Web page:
For Redskins, speed may cure ailing offense

It didn’t take long for the Washington Redskins’ upgraded offensive weapons to make their presence felt Sunday. In their season-opening victory over the New Orleans Saints, the Redskins put up 40 points — 10 more than the previous high by Washington since Mike Shanahan took over in 2010, and the most since a 52-point output in 2005.

Led by wide receiver Pierre Garcon, who recorded four catches for 109 yards, including an 88-yard touchdown, the Redskins’ skill players displayed improved speed and play-making ability — specifically, the ability to gain yards after the catch and turn modest plays into big gains — that the team has sorely lacked.

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The Post Sports Live crew react to rookie quarterback Robert Griffin III’s record-breaking debut Sunday in New Orleans.

The Post Sports Live crew react to rookie quarterback Robert Griffin III’s record-breaking debut Sunday in New Orleans.

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The Insider

Insight on the Redskins and all the latest news from Post reporters Mike Jones and Mark Maske.

In their first two seasons under Shanahan, the Redskins averaged just 18.5 points a game. They have lacked an elite-level or even average quarterback. But when evaluating his talent, Shanahan knew that another big reason for the struggles has been a lack of speed.

The Redskins had sure-handed pass-catchers, but they either struggled to get open or were unable to consistently gain yards after the catch.

With Santana Moss slowed by injury last season, Jabar Gaffney became Washington’s leading receiver with 68 catches for 947 yards. But only 184 of those yards (2.7 yards per game) came after receptions. Moss did better, averaging 4.1 yards after the catch, but lacked the same burst that he has had in years past.

The New England Patriots’ Wes Welker, who had more total yards after the catch than any other wideout in 2011, gained an average of six yards after each reception. New Orleans running back Darren Sproles averaged eight.

The Redskins’ yards-after-catch deficit factored into their decision to make their strongest offseason push since Shanahan arrived to improve the overall speed of the offense.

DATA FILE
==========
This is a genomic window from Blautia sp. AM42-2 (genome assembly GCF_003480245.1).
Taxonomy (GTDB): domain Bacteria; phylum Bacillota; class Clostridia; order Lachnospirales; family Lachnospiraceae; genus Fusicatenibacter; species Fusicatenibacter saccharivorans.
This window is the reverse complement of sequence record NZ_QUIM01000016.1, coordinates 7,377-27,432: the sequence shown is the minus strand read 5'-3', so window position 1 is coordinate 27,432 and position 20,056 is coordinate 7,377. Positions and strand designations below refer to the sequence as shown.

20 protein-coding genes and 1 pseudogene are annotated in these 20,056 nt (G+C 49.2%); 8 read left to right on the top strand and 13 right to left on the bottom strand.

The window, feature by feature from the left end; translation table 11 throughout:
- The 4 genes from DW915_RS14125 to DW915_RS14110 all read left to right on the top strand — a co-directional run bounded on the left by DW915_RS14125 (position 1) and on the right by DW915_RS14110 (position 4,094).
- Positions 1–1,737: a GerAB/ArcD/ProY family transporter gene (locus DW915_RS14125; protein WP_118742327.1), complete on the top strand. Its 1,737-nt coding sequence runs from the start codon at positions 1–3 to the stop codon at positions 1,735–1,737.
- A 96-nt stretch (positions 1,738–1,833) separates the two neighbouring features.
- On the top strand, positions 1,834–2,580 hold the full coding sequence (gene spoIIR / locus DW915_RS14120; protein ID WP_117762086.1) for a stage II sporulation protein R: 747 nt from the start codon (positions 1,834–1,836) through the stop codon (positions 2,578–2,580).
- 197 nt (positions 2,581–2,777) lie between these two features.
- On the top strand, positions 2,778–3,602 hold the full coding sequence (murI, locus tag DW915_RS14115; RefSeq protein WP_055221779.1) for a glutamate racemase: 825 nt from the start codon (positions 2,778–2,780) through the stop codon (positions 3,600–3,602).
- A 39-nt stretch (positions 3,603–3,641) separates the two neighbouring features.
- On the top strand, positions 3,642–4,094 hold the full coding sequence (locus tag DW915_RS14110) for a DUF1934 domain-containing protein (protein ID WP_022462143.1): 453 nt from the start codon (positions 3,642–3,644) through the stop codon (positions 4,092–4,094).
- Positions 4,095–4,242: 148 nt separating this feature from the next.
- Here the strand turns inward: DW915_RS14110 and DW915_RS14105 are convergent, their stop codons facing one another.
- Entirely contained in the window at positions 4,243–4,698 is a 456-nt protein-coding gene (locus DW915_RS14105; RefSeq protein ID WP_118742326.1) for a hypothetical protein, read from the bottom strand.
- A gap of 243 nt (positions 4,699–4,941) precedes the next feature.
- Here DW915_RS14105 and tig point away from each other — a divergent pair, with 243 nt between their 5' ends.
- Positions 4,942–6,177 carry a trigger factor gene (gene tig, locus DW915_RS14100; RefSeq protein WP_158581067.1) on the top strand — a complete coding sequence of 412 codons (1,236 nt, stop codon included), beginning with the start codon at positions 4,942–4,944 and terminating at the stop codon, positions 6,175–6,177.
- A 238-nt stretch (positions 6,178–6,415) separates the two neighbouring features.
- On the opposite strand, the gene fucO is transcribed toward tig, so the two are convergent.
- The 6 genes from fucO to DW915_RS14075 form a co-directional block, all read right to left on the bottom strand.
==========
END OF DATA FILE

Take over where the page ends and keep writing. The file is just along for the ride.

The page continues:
“It was an emphasis since the first day I got here. Sometimes it takes a little longer to get those players, but you have to have speed,” Shanahan said. “You’ve got to have playmakers at all different positions.”

The Redskins now have a wide receiver unit that features newcomers Garcon, Josh Morgan and Aldrick Robinson to go with a resurgent Moss and a healthy Brandon Banks, who was slowed by a knee injury last year. The tight end position includes Fred Davis, who can use his quickness to create mismatches with linebackers, and new addition Niles Paul. At running back, the Redskins hope to take advantage of Roy Helu Jr.’s quickness as a receiver out of the backfield on screens and when he goes in motion to line up as a wideout.

The hope is that the upgrade in speed cures what has been nearly two decades of offensive struggles. Since the 1991 season, when Joe Gibbs’s Super Bowl-winning offense ranked first in the NFL, the Redskins have cracked the top 10 in scoring only twice (eighth in 1996, second in 1999).

And since that 1999 season, when Washington averaged 27.6 points a game, the Redskins have ranked in the top half of the league in scoring only once (13th in 2005). In the other 11 seasons since, the Redskins have ranked an average 23rd in scoring.

If Sunday’s game is any indication, the Redskins finally may be on the right track. Washington was one of five teams to score 40-plus points in Week 1.

Against the Saints, six Redskins recorded at least 10 yards after a catch, and eight different pass-catchers unofficially combined for 204 total yards after catches. Garcon led the NFL with 101 yards in that category, Robinson recorded a total of 30 yards after receptions and Helu tallied 29. The trio ranked among the top 20 in the NFC in that category.

Garcon did all his damage in the first half before injuring a foot. He will test it Wednesday in practice before the team determines whether he can play against the St. Louis Rams on Sunday.

The additional gains in yardage helped the Redskins record 22 first downs (13 through the air) and control the clock. Washington held the ball for 39 minutes 10 seconds while the Saints’ time of possession was just 20:50.

“It’s always nicer when a guy is covered to throw to a bigger body,” Redskins offensive coordinator Kyle Shanahan said last week. “But you’d always much rather prefer that guy to be open, so getting open is the most important thing.”

With his 88-yard touchdown catch — a play on which Garcon caught the ball at the Redskins 39-yard line and ran 61 yards for a touchdown — the wide receiver turned in the team’s longest pass play since 1987 and did something Washington’s pass-catchers had managed only twice last year.

Of the 19 receiving touchdowns the Redskins scored last season, only twice did a player catch the ball in the field and run into the end zone. The first came on a gimmick play — Banks ran a double reverse and then threw the ball downfield to Moss, who caught it at the 10, turned and trotted into the end zone for a 49-yard score. The other came in Week 17, when Helu caught a screen pass and went 47 yards for a touchdown.

The Redskins believe the additions of Garcon, who averaged 5.1 yards after the catch last season, Morgan (6.6) and Robinson (10.0 during his senior season at SMU in 2010) will help change that.

“We just see that we now finally have a lot of guys that can be making plays,” Davis said. “We feel like any play we run, we’re capable of making big plays. That’s what you’ve got to have to be a great offense.”

 
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